With the Heart To Mouth album premiering soon, we’ll be looking at the Lost On You era slowly moving into the shadow of the new release. And since this collection of fourteen exquisite songs has been a game-changing point for us, in an infinite number of ways, we feel like we need its vibe to linger here, around us, just a little while longer. It has become, first, the driving force behind many different awakenings and revisions, and then an inherent soundtrack for the changes that would follow soon after. So before the Heart To Mouth era utterly dawns, let’s submerge ourselves into a beautiful, Lost On You-centered interview which LP gave to Something About magazine; the conversation seasoned with this casual, raw photo shoot by Caroline Quinn, bringing out the aura of this particular point in time, May of 2017, so fittingly.
LP for the Something About magazine © Caroline Quinn
The spring of 2017 was such a busy time for LP; she was in the crossfire of two major tours, her European and American respectively, with three prestigious American late night TV shows squeezed in between them, as well as the premiere of the US edition of her Lost On You album on top of it all. Our guess is that the conversation with Maiya Sicklin took place around LP’s tour-closing show in Koko Camden, back in late April. This kaleidoscope ambiance of everything happening all at once for LP is quite noticeable in the interview. Whenever they talk of the events happening then and there, you can almost smell the jet fuel in the way LP shoots her answers. Maybe this is why it’s such a moving moment when she touches other areas besides the then-current buzz, and the pace of the exchange slows down immediately, allowing her to share quite in depth comments and observations.
An especially beautiful part of this conversation, to us, would be when LP speaks of searching for her destiny and discovering her abilities, skills, talents and passion for songwriting – and learning about all of these quite late when it comes to choosing the path of one’s professional life. But it’s such a common experience – don’t we all enter into adulthood filled with whatever our home, school and culture have “prepared us” for? After it’s done in your early twenties, it’s hard to change course and halt this domino effect which started years and years ago. Thus, all the more, it impresses and inspires us, what LP did: how she decided to take matters into her own hands and “shed several skins, deprogram and reprogram herself,” against all odds, alone. Bold.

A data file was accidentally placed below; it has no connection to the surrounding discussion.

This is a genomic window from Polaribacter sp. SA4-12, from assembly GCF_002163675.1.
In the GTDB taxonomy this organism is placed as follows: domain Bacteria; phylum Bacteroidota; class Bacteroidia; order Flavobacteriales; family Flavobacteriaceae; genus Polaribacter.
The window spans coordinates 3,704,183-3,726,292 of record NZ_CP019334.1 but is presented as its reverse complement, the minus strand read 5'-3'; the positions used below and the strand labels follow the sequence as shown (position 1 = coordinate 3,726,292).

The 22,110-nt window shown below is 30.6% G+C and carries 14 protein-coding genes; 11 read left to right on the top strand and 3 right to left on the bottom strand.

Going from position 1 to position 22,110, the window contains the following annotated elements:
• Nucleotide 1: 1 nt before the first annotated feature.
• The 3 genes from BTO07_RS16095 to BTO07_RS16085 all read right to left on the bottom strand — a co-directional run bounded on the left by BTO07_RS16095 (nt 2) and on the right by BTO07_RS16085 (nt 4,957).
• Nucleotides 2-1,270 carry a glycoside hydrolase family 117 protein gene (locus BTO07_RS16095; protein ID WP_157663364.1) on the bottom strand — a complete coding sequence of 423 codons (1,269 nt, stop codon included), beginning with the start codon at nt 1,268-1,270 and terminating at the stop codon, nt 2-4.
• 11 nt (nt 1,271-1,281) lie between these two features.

It’s really surprising how deep this interview goes and how detailed it is, at times, considering the impetus of events surrounding it. It somehow got to have this cosy and safe feeling to it, like a hot cocoa and fireplace situation. Quite likely, that’s the opposite of how it really went, but whatever set up the magazine prepared for this meeting, it allowed LP to focus and analyze (at least a little bit) different episodes in her life which have made her the songwriter and artist that she is now. Some part of this interview reads as a stream of consciousness, though nothing here is chaotic, and as a whole it surprises us even more for being so very clear and spot on.
Maiya Sicklin conducted the interview when, press-wise, it really was a moment of building momentum for LP. The amount of articles, interviews, write ups and reviews that kept popping up every week all over the media was overwhelming. Everybody was talking, and in among all the others you could find Billboard, Vogue, the BBC, Newsweek, the Independent, and the Guardian, just to name a few. It takes a lot of talent and intuition to make your interview stand out among all these titles. To lead the star you’re talking to, this total stranger, to the point when they just let you in, even if only for a tiny bit, to a place where you may actually converse. That’s gold dust. And here’s some for all of us.